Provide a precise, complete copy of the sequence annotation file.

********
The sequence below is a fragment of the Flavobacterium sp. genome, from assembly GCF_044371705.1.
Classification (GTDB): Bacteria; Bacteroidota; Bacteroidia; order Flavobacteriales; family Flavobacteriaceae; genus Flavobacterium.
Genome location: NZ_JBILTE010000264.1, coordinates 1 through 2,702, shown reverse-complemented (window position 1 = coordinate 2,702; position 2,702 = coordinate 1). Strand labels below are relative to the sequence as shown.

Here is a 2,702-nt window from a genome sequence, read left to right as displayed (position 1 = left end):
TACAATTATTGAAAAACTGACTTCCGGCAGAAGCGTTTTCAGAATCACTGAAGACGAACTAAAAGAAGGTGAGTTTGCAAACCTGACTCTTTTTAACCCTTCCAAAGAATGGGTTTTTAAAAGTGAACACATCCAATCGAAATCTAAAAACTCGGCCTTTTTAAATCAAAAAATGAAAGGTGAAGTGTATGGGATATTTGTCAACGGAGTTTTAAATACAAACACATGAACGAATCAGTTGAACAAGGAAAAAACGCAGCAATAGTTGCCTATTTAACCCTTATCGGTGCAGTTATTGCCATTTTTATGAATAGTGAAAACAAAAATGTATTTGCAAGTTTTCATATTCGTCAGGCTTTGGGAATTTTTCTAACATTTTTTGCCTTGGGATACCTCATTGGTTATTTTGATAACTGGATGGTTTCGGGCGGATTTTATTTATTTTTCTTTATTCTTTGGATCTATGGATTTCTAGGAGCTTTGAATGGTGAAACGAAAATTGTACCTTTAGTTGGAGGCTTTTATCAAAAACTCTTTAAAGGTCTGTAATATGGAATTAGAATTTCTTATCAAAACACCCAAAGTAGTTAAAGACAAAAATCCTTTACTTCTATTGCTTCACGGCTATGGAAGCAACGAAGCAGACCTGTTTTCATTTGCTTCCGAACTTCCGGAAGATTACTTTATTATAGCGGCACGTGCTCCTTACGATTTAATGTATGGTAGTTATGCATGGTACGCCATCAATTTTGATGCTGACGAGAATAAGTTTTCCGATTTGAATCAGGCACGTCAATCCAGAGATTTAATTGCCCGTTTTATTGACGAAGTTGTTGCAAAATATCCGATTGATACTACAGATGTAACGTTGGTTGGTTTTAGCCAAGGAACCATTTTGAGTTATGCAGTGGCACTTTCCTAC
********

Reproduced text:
The sequence below is a fragment of the Flavobacterium sp. genome, from assembly GCF_044371705.1.
Classification (GTDB): Bacteria; Bacteroidota; Bacteroidia; order Flavobacteriales; family Flavobacteriaceae; genus Flavobacterium.
Genome location: NZ_JBILTE010000264.1, coordinates 1 through 2,702, shown reverse-complemented (window position 1 = coordinate 2,702; position 2,702 = coordinate 1). Strand labels below are relative to the sequence as shown.

Here is a 2,702-nt window from a genome sequence, read left to right as displayed (position 1 = left end):
TACAATTATTGAAAAACTGACTTCCGGCAGAAGCGTTTTCAGAATCACTGAAGACGAACTAAAAGAAGGTGAGTTTGCAAACCTGACTCTTTTTAACCCTTCCAAAGAATGGGTTTTTAAAAGTGAACACATCCAATCGAAATCTAAAAACTCGGCCTTTTTAAATCAAAAAATGAAAGGTGAAGTGTATGGGATATTTGTCAACGGAGTTTTAAATACAAACACATGAACGAATCAGTTGAACAAGGAAAAAACGCAGCAATAGTTGCCTATTTAACCCTTATCGGTGCAGTTATTGCCATTTTTATGAATAGTGAAAACAAAAATGTATTTGCAAGTTTTCATATTCGTCAGGCTTTGGGAATTTTTCTAACATTTTTTGCCTTGGGATACCTCATTGGTTATTTTGATAACTGGATGGTTTCGGGCGGATTTTATTTATTTTTCTTTATTCTTTGGATCTATGGATTTCTAGGAGCTTTGAATGGTGAAACGAAAATTGTACCTTTAGTTGGAGGCTTTTATCAAAAACTCTTTAAAGGTCTGTAATATGGAATTAGAATTTCTTATCAAAACACCCAAAGTAGTTAAAGACAAAAATCCTTTACTTCTATTGCTTCACGGCTATGGAAGCAACGAAGCAGACCTGTTTTCATTTGCTTCCGAACTTCCGGAAGATTACTTTATTATAGCGGCACGTGCTCCTTACGATTTAATGTATGGTAGTTATGCATGGTACGCCATCAATTTTGATGCTGACGAGAATAAGTTTTCCGATTTGAATCAGGCACGTCAATCCAGAGATTTAATTGCCCGTTTTATTGACGAAGTTGTTGCAAAATATCCGATTGATACTACAGATGTAACGTTGGTTGGTTTTAGCCAAGGAACCATTTTGAGTTATGCAGTGGCACTTTCCTAC